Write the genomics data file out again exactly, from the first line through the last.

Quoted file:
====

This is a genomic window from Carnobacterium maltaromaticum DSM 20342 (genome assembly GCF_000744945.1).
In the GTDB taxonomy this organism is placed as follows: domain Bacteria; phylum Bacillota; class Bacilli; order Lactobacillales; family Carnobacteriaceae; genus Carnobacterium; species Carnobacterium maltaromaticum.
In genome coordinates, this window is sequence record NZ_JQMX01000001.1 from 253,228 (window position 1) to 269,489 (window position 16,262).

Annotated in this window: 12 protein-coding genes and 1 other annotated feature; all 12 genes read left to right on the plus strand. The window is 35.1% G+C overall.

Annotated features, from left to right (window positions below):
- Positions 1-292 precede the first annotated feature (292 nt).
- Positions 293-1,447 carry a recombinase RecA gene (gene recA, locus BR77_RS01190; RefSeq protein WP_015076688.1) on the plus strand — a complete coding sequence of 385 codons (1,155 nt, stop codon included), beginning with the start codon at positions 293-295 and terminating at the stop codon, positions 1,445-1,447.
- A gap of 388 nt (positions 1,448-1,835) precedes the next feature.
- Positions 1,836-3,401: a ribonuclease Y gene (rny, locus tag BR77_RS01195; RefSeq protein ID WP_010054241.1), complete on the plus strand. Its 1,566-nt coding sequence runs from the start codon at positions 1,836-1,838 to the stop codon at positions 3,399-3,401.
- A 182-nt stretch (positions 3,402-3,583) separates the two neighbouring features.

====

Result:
This is a genomic window from Carnobacterium maltaromaticum DSM 20342 (genome assembly GCF_000744945.1).
In the GTDB taxonomy this organism is placed as follows: domain Bacteria; phylum Bacillota; class Bacilli; order Lactobacillales; family Carnobacteriaceae; genus Carnobacterium; species Carnobacterium maltaromaticum.
In genome coordinates, this window is sequence record NZ_JQMX01000001.1 from 253,228 (window position 1) to 269,489 (window position 16,262).

Annotated in this window: 12 protein-coding genes and 1 other annotated feature; all 12 genes read left to right on the plus strand. The window is 35.1% G+C overall.

Annotated features, from left to right (window positions below):
- Positions 1-292 precede the first annotated feature (292 nt).
- Positions 293-1,447 carry a recombinase RecA gene (gene recA, locus BR77_RS01190; RefSeq protein WP_015076688.1) on the plus strand — a complete coding sequence of 385 codons (1,155 nt, stop codon included), beginning with the start codon at positions 293-295 and terminating at the stop codon, positions 1,445-1,447.
- A gap of 388 nt (positions 1,448-1,835) precedes the next feature.
- Positions 1,836-3,401: a ribonuclease Y gene (rny, locus tag BR77_RS01195; RefSeq protein ID WP_010054241.1), complete on the plus strand. Its 1,566-nt coding sequence runs from the start codon at positions 1,836-1,838 to the stop codon at positions 3,399-3,401.
- A 182-nt stretch (positions 3,402-3,583) separates the two neighbouring features.